Following evidence of dysplasia many patients will undergo excessive evaluations. However, some are only diagnosed with cancer at a late stage, in which there is already lymphatic spread; this results in poor outcomes [20, 21]. Prognostic molecular markers are thus sought to identify those patients at risk of developing cancer [19]. Barrett’s carcinogenesis underlies a series of genetic and epigenetic events, revealed phenotypically as a sequence: metaplasia-dysplasia-adenocarcinoma [6, 2228]. Among other mechanisms, uncontrolled proliferative activity takes place, independent of stimulatory and inhibitory control [2932]. This proliferative activity has received a great deal of attention and has been studied using several techniques: tritiated thymidine incorporation into DNA, nuclear antigen detection (such as the Ki-67 and proliferating cell nuclear antigen (PCNA)), and expression of ornithine decarboxylase. Ki-67 has become the marker of choice due to its accuracy and easy feasibility. Its function is unknown and it is expressed within the nucleus of G1, S, G2, and M cells, but not G0 cells [33, 34].

Numerous studies have suggested that there is elevated Ki-67 expression in the metaplasia-dysplasia-adenocarcinoma sequence in BE [3538]. Also, progressive Ki-67 expression has been described through the sequence between normal mucosa and dysplastic tissue or esophageal squamous cell carcinoma [39]. However, there is variable Ki-67 expression in EAC and inconclusive results along the metaplasia-dysplasia-adenocarcinoma sequence in BE. This study aimed to evaluate Ki-67 expression in patients with BE and EAC and to assess the correlation of this marker with the metaplasia-adenocarcinoma sequence.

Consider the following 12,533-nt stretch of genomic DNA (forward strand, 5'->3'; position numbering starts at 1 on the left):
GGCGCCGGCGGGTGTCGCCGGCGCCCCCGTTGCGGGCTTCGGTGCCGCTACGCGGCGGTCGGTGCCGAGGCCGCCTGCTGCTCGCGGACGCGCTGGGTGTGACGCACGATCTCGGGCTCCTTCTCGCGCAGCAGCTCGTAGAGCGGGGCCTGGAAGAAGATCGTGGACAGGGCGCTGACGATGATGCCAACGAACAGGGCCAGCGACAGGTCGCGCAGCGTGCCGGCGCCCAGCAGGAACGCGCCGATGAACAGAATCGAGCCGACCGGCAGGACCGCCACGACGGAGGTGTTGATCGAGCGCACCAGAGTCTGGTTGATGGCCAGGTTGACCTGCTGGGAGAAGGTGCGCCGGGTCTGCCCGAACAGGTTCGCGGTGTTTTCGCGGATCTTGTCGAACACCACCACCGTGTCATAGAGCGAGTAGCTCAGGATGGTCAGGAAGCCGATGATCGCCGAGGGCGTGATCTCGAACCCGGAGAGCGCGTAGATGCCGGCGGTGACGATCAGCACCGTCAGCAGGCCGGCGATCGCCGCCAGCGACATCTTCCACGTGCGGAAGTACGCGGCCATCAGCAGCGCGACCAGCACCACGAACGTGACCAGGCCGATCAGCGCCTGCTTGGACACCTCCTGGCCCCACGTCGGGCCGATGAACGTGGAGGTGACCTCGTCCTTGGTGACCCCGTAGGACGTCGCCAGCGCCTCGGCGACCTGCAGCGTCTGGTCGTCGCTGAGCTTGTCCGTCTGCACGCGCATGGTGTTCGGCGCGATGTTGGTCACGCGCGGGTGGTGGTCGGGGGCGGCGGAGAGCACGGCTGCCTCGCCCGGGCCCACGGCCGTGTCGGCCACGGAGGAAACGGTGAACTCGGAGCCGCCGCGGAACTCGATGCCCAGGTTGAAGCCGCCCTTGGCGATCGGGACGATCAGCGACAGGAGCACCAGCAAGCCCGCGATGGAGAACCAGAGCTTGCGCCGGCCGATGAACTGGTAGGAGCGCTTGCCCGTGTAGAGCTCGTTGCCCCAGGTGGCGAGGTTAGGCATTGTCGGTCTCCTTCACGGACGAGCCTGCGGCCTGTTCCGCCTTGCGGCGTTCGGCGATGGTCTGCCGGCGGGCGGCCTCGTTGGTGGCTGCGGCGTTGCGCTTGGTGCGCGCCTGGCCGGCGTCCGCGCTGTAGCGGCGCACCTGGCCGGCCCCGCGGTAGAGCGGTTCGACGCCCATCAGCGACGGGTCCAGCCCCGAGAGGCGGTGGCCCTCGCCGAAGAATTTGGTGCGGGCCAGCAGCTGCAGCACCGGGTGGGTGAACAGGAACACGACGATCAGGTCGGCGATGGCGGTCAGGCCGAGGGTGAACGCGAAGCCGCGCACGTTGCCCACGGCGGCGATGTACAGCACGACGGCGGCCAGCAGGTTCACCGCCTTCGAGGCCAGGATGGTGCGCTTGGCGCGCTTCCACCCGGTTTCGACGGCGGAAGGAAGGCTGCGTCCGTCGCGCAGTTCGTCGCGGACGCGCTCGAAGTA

2. Materials and Methods

2.1. Patients

The study population consisted of patients between the ages of 16 and 90 who were diagnosed with BE and EAC between August 2002 and December 2005. They were diagnosed and treated by the Surgery of the Esophagus, Stomach and Small Intestine Group at the Hospital de Clínicas de Porto Alegre (HCPA), Brazil.

We first reviewed anatomopathological records from the HCPA Pathology Service. The inclusion criteria were the following: (1) patients with dyspeptic symptoms and normal gastric mucosa on biopsy; (2) patients with esophageal columnar mucosa on endoscopy and intestinal-type metaplasia with goblet cells on biopsy; (3) patients with a diagnosis of EAC and esophagogastric junction tumor types I and II [40]. The exclusion criteria were (1) patients with intestinal metaplasia on biopsy without endoscopically visible columnar mucosa-cardiac intestinal metaplasia (CIM); (2) cases with insufficient material; (3) previous oncological treatment; (4) esophagogastric junction tumor type III; (5) BE patients who had received prior anti-reflux surgery; (6) previous history of carcinoma of other sites.

Taking all the clinical and histopathological data into account, the patients were divided into three groups: group 1 (controls), group 2 (BE), and group 3 (cancer). Sample size was calculated and it was found that at least 34 patients would be necessary: 12 in groups 1 and 2, respectively, and 10 for group 3. For nonparametric distribution, a sample size that is approximately 10% greater would be necessary (i.e., 38 patients).

2.2. Diagnostic Criteria for BE, Dysplasia, and Adenocarcinoma

The anatomopathological study was carried out separately by two experienced pathologists. Intestinal metaplasia was defined by the presence of goblet cells in the glandular mucosa. Dysplasia was defined as the presence of variation in nuclear size and shape, nuclear or nucleolar enlargement, increased nuclear to cytoplasmic ratio, hyperchromatism, and abnormal mitosis. Dysplasia was classified into negative, undefined, LGD, and HGD, as previously described [4143]. Adenocarcinoma was characterized by the presence of atypical glands beyond the basal membrane, invading the lamina propria and the submucosa. The patients with EAC were staged according to the TNM (UICC-2004) classification.